01.08.10 – A Friday

WORD

colloquial [kuhloh-kwee-uhl] adj. 1. characteristic of or appropriate to ordinary or familiar conversation rather than formal speech or writing; informal 2. involving or using conversation

BIRTHDAY

Hans von Bülow (1830), Frank Nelson Doubleday (1862), Larry Storch (1923), Soupy Sales (1926), Elvis Presley (1935), Bob Eubanks (1938), Graham Chapman (1941), Robby Krieger (1946), David Bowie (1947), Mike Reno (1955), Paul Hester (1959), R. Kelly (1967), Ami Dolenz (1969), Sean Paul (1973)

STANDPOINT

As I type this, I’m watching a TNT promo for Southland. Last year, NBC dropped the cop drama before it even debuted. TNT scooped it up and will start running the series, in its entirety, this Tuesday. (TNT is waiting to see how the ratings go for the seven episodes NBC aired plus six never-before-seen ones before deciding to order a new season.)

As I’ve felt in the past, I’m currently confounded why some quality shows get the boot and other crappy shows (According To Jim, The Real World, Judge Judy, JAG) seem to run on forever. I guess it shouldn’t surprise me since quality entertainment seems to be a notion no one concern themselves with.

It got me thinking about some other shows that were inexplicably dropped before their time. The following is a list of my favorite shows abandoned too soon.

QUOTATION

The National Rifle Association says that, “Guns don’t kill people, uh, people do.” But I think, I think the gun helps. You know? I think it helps. I just think just standing there going, “Bang!” That’s not going to kill too many people, is it?Eddie Izzard

TUNE

There’s not a ton of information out there on Seattle-based band The Pale Pacific (formerly The Pale). I came upon the 2005 release Urgency a while back and it became one of my favorite “half albums” – those containing an equal amount of both good and so-so songs. (I’ve got a lot of those, by the way.) One of the better songs is “Identity Theft.” Give it a listen.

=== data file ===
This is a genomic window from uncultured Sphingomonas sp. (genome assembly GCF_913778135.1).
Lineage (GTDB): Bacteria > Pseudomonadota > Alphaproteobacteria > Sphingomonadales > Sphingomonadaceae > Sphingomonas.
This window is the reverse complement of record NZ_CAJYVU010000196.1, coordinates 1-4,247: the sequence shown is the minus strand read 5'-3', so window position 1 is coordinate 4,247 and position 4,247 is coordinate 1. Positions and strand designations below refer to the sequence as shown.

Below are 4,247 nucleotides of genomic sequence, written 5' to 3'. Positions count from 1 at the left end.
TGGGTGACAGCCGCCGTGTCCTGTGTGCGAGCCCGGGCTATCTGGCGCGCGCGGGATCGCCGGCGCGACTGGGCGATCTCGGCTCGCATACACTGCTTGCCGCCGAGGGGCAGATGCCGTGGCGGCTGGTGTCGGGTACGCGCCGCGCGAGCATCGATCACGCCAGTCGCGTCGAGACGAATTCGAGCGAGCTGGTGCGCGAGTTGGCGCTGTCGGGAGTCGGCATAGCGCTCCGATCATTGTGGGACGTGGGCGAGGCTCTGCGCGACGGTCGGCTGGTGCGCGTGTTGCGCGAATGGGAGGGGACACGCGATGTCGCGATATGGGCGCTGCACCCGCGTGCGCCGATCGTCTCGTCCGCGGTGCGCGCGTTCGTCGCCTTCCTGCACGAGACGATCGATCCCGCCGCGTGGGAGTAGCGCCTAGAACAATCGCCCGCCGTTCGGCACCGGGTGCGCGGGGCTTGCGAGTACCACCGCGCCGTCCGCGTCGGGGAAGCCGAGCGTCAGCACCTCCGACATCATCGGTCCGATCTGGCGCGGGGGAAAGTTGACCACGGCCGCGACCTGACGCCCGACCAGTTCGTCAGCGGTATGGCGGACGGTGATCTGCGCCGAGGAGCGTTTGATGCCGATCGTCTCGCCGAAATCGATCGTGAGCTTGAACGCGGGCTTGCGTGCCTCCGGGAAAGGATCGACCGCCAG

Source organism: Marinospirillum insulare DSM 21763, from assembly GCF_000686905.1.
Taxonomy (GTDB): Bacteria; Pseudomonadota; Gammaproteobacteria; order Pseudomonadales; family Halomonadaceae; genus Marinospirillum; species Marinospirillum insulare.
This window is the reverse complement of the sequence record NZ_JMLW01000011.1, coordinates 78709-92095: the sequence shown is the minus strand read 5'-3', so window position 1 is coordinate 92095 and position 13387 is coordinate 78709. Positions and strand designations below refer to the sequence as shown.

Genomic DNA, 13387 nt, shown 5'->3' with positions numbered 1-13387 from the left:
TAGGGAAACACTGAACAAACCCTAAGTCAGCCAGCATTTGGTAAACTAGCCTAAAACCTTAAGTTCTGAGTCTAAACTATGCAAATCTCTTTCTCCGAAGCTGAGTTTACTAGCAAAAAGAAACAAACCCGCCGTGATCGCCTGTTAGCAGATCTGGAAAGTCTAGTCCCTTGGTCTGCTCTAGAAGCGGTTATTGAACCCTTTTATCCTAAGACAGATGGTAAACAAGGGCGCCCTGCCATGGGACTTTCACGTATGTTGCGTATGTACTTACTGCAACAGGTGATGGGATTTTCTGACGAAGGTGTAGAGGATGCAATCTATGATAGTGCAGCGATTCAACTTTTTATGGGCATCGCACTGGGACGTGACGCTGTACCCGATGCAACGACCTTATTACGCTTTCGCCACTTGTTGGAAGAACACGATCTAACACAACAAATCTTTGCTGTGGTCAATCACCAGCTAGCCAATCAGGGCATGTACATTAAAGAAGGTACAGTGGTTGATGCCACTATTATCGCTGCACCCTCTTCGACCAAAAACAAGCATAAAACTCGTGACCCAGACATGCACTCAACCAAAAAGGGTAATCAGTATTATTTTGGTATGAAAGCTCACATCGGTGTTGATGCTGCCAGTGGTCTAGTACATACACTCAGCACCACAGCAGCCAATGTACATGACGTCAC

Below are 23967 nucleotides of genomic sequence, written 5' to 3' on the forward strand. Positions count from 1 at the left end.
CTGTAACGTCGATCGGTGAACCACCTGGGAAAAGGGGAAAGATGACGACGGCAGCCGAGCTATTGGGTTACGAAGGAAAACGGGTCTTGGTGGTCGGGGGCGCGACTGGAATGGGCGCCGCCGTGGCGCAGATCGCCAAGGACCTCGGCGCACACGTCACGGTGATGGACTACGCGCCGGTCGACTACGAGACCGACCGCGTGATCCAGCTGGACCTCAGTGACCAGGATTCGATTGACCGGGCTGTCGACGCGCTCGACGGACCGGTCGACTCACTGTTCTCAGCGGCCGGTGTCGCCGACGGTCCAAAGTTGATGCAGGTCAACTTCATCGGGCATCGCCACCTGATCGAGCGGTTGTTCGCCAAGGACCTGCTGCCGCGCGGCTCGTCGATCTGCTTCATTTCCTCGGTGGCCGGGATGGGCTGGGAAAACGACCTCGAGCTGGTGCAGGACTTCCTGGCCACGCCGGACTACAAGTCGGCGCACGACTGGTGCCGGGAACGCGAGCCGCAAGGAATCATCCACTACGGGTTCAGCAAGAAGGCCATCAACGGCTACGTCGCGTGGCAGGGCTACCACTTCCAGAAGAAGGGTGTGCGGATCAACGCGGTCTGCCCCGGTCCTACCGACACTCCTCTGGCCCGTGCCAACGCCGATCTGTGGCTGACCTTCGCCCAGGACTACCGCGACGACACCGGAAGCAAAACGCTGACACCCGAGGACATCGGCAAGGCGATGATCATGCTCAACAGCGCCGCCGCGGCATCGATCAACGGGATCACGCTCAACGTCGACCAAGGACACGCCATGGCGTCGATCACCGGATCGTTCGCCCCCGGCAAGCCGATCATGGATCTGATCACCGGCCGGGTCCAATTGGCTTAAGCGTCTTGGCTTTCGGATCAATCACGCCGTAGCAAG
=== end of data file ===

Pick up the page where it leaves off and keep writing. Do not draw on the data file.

GALLIMAUFRY

I’m not so naive to think all of this wintry weather going on is proof-positive that global warming is hogwash. But -50° wind chills in the Midwest don’t exactly help Al Gore’s cause.

→ Someone needs to be in a world of hurt to attempt to stab themselves to death. That’s exactly what Howard Stern’s sidekick, Artie Lange, did. Nine times. Long bouts of depression and numerous episodes of drug abuse apparently led him to it. Here’s hoping the guy can find some kind of peace and shake loose of his demons.

→ The other day, I reported that Vampire Weekend and Spoon were releasing albums next Tuesday. I lied. Vampire Weekend is releasing Contra next week, but Spoon’s Transference won’t come out until two weeks later. In any case, should be a good couple of months coming up for new music with Ben Kweller, Eels, Beach House, David Bowie, Midlake, Hot Chip, Peter Gabriel, Field Music, Jason Falkner, Shout Out Louds, Rogue Wave, The Whigs, Aloha, Frightened Rabbit, Ted Leo and the Pharmacists, The Morning Benders and White Stripes all poised with fresh material.

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09.17.09 – A Thursday

Word

logorrhea [law-guhreeuh, log-uh-] n. 1. pathologically incoherent, repetitious speech 2. incessant or compulsive talkativeness; wearisome volubility

Birthday

Jonathan Alder (1773), William Carlos Williams (1883), John Willard Marriott (1900), Warren Burger (1907), Hank Williams (1923), Roddy McDowall (1928), Anne Bancroft (1931), Ken Kesey (1935), Reinhold Messner (1944), Phil Jackson (1945), John Ritter (1948), Rita Rudner (1956), Baz Luhrmann (1962), Dustin Nguyen (1962), Bryan Singer (1965), Doug E. Fresh (1966), Anastacia (1968), Bobby Lee (1972), Mirah (1974), Constantine Maroulis (1975), Alexander Ovechkin (1985)

Standpoint

It’s pretty much a universal belief that the iPhone is the single greatest invention of this, or any other, era. Maybe. They seem pretty great. The whole bumpin’-iPhones-to-exchange pics app looks maybe somehow maybe somewhat useful. The holding-your-iPhone-to-a-speaker-in-a-public-place-to-find-out-who-is-performing app seems more than useful, if not a blatant attempt by Apple to get iPhone users to buy songs while inebriated in a bar. I bet it works more often than not. Kudos, Apple geniuses. I don’t own an iPhone, so I don’t truly know what it is everyone is yammering about.